Over the past year, a host of bad things — new risk-retention rules and a wall of bond maturities among them — were supposed to punish the commercial-mortgage-backed-securities market. But the worst didn’t happen.
The Trepp CMBS Delinquency Rate has been moving steadily higher during the past 12 months. According to the firm, the delinquency rate for U.S. commercial real estate loans in CMBS was 5.31 percent, a month-on-month increase of 13 basis points in February. Retail underperformed the broader market, with the retail CMBS segment posting a 17-basis point decline in the supply of delinquent loans to 5.93 percent.
The most recent problem to emerge is the announcement that J.C. Penney Co. plans to close 140 stores, news that followed hard upon Macy’s department store closings and retailer bankruptcy filings. “The planned closures will weigh on some loans within some Fitch-rated CMBS pools,” according to a Fitch Ratings analysis. JCPenney was listed as a top five tenant in 136 properties within 122 CMBS transactions, the credit ratings agency says. “The potential closure of these stores will have a direct effect on the respective loans regardless of whether the store itself is collateral for the loan,” reported Fitch. “This is due to declining rental income, reduced foot traffic and/or potential co-tenancy lease clauses affecting the overall property.”
Some owner-operators view a Penney closing as an opportunity to re-lease the space for other purposes or to a group of stores, notes Huxley Somerville, a Fitch managing director in New York City. “If the mall operator doesn’t have the capital or imagination to convert the space, or the mall is unlikely to attract new tenants, the property could potentially be valued at less than it was originally.”
Last year CMBS volume was about $70 billion, reports Manus Clancy, a senior managing director at New York City–based Trepp. “The market was supposed to do about $100 million, but spreads widened in the second quarter, and that put a chill on things,” said Clancy. “That was followed by a lot of volume as issuers were trying to get deals done before risk retention kicked in.”
The new risk-retention rules meant that issuers had to retain 5 percent of the bonds being sold, and they had to hold them for the life of the deal, observers say. “There was this huge fear — which reminded me of Y2K fear, in that this was going to be a disaster — that no one wanted to keep a piece of the bond on the books, and pricing was going to jump 100 basis points,” recalled Dan Gorczycki, a senior director at New York City–based Avison Young. “Like Y2K, it turned out to be much ado about nothing. Deal costs may have increased by 5 basis points.” The only effect Gorczycki could see was that it made the big lenders more competitive while pushing out the lesser issuers that could not absorb even the small extra cost.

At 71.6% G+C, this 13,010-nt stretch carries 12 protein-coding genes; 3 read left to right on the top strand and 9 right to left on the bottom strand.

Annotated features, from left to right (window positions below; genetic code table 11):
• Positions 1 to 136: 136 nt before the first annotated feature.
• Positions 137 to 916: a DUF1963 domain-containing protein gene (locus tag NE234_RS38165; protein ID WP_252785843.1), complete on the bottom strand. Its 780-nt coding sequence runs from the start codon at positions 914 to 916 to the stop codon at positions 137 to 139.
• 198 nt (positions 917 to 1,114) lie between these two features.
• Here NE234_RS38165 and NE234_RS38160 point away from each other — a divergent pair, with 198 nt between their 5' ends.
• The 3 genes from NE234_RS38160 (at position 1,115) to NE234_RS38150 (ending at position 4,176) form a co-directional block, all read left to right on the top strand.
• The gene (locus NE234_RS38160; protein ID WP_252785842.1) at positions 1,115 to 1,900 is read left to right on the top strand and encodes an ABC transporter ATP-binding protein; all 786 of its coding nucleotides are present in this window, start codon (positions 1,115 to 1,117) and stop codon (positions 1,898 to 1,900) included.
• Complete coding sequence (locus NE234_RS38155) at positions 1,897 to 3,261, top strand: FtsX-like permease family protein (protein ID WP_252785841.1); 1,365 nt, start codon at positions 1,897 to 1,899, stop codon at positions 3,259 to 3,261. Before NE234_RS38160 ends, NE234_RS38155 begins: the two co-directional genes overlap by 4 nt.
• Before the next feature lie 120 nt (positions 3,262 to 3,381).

This year the CMBS market got off to a slow start, in part because there was a lot of issuance at the end of last year, when everyone wanted to get the bonds off their balance sheets before risk retention kicked in, says Somerville. “We started 2017 with not a lot of dry powder.”
“This year the CMBS market got off to a slow start, in part because there was a lot of issuance at the end of last year”
That wall of maturing loans ended up being a mere hurdle, because when interest rates started going down, any reduction in value or net operating income was offset by lower interest costs, says Gorczycki. “If you were refinancing a 7 percent loan and now got a 4.5 percent loan, that made up for the ills of being overleveraged,” Gorczycki said. “Your interest costs went down, so you were OK.” What eventually happened was the better loans were able to get refinanced, not the poorer performers.
“We have seen delinquency rates jump by about a full percentage point over the last year, from about 4.15 percent to 5.15 percent, and that is a reflection of loans coming due that can’t find refinancing,” said Clancy. “With low interest rates for the last several years, a lot of high-quality loans were refinanced. That also helped middling properties get through. This stuff went away, and what you were left with was the weaker-credit stuff, and that’s what’s pushing that delinquency rate higher. All eyes are on retail right now. People are lining up their bets on either side of the table.”
Clancy points to CMBX — a synthetic tradable index that references a basket of 25 commercial-mortgage-backed securities. The index is administered by a company called Markit, which issues a series every year. “The issues everyone watches are CMBX6 and CMBX7, which are heavily skewed toward retail,” Clancy said. “Those that feel the department store story is overblown are going long on CMBX, and others who feel department stores are dinosaurs say this is going to be the next ‘big short.’”
For nontraders, Gorczycki offers a simpler view: “If you are a grocery-anchored shopping center or you are a Simon mall, CMBS loves you,” he said. “CMBS still loves retail — but only the best retail.”
By Steve Bergsman
Contributor, Shopping Centers Today